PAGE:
Answering Your Questions About Family Law And Mediation
Divorce and other family law disputes are emotional affairs even when estranged spouses choose to remain civil. If you and your soon-to-be-ex are willing to work together to resolve your conflict, you may not need to involve the court in your family matters. Engaging in mediation, rather than litigation, may help you find mutually acceptable solutions to complex problems.
I am attorney Teena Johnson, and I use mediation to help my clients divorce with less conflict. If you are considering engaging in mediation, you probably have questions about this form of alternative dispute resolution. Please read on to find answers to questions that my clients have asked me over the years. Then, contact my Tacoma office to discuss your concerns.
What is mediation and how can it help?
Mediation is a type of dispute resolution that empowers parties to find solutions to their own legal problems. Divorce mediation aims to take the animosity and the courtroom out of the divorce process while keeping each party informed of the legal repercussions of their decisions. As a result, parties can make educated decisions about issues that may affect them and their loved ones for years.
During mediation, a neutral third party can help both people come to an agreement about child custody, spousal support and other divorce-related concerns outside of the courtroom. This approach is more flexible and cost-effective than litigation, reducing the time you spend on this matter, your legal fees and the stress that accompanies a prolonged dispute.
If you decide to pursue this approach, I can represent you or serve as the mediator in your matter.
How much does mediation cost?
Each family law conflict is different so there is no one fixed rate for all mediations. On a whole, however, mediations are less expensive than divorce litigation. When both parties get along and are able to agree to terms quickly, they can save a substantial amount of money. The number of sessions that you require to address your dispute will determine the cost.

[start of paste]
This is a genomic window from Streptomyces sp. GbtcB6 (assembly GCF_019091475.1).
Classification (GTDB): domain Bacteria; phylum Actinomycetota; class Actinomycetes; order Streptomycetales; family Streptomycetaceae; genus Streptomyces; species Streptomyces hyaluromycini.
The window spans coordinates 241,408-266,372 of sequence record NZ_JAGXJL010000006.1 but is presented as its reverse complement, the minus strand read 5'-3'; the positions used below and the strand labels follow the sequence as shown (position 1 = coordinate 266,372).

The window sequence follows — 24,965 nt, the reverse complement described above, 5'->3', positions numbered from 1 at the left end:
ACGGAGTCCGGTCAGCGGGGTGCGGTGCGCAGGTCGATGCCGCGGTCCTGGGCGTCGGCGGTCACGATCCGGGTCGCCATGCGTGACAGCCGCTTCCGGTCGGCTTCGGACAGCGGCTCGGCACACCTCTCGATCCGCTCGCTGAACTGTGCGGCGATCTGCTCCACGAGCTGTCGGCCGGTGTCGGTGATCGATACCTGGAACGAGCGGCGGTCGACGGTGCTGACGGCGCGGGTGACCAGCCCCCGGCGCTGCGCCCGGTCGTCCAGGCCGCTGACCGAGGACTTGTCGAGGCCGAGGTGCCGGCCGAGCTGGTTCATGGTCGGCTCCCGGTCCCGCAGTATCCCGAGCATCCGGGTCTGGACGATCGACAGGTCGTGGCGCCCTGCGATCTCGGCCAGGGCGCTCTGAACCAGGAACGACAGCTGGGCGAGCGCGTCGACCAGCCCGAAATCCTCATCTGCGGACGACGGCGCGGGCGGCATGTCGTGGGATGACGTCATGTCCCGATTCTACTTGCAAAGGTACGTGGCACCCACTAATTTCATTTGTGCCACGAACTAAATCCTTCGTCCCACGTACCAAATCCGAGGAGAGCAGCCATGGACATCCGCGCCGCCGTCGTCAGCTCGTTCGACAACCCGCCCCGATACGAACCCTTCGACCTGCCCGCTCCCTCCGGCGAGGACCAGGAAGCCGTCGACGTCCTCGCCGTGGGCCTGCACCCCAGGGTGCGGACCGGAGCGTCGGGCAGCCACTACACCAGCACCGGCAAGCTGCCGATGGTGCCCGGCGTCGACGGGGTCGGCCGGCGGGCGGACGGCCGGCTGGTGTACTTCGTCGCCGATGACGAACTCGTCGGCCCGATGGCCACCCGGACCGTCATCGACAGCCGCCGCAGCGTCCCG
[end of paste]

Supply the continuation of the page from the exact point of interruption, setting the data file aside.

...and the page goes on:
Do I still need an attorney for mediation?
Not always. During mediation, both parties will work together to make decisions about their separation with a third-party mediator. I have practiced law in Washington since 2000, so I have an intimate understanding of the state laws that govern divorce, child custody, property division, child support and other family law issues. If you hire me to mediate your dispute, though as a neutral I cannot give either of you legal advice, I will educate you on your obligations and your options.
How can I prepare for mediation? What do I need?
It depends on your situation, but it’s important to go into a mediation discussion prepared. If you have children, bring a copy of their school schedule and write down any costs associated with their care, education and needs. If you don’t have kids, you should bring an estimation of your own expenses, record of your income and any other relevant financial documents. Most importantly, you can prepare for your mediation by bringing an open mind and a willingness to listen to the other party
How do I find the right family law attorney for me?
It’s important to find a lawyer who will listen to you, be honest with you and advocate for you when it’s difficult to advocate for yourself. A good family law attorney will likely be knowledgeable, experienced and compassionate, but also diligent and tenacious. I have decades of experience representing individuals, both in mediation, collaborative law and more tumultuous family law issues.
Do You Have Other Questions? Contact Me For Answers.
I am ready and eager to help you get through this difficult time. I invite you to arrange a private consultation with me to determine whether mediation is the right approach for your situation.